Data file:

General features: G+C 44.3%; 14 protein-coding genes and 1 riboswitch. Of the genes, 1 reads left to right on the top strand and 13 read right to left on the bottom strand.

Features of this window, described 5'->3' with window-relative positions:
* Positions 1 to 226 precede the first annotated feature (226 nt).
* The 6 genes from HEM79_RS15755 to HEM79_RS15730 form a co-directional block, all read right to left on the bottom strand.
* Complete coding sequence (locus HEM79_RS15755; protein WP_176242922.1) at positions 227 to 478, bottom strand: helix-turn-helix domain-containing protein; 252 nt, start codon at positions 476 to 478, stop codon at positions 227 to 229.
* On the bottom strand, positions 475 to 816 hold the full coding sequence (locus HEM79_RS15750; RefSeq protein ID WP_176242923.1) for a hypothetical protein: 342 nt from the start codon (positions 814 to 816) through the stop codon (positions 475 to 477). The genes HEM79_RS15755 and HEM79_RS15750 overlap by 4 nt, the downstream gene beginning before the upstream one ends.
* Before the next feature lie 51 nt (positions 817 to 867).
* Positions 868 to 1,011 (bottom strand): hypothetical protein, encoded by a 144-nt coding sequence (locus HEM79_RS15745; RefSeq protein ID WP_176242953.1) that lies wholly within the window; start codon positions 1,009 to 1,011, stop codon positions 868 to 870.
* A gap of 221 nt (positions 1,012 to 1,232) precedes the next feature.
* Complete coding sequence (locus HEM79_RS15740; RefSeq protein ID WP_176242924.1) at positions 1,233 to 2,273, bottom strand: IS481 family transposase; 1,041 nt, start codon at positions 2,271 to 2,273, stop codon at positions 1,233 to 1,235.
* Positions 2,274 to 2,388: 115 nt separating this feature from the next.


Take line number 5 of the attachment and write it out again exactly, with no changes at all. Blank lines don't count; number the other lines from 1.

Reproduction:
* Complete coding sequence (locus HEM79_RS15755; protein WP_176242922.1) at positions 227 to 478, bottom strand: helix-turn-helix domain-containing protein; 252 nt, start codon at positions 476 to 478, stop codon at positions 227 to 229.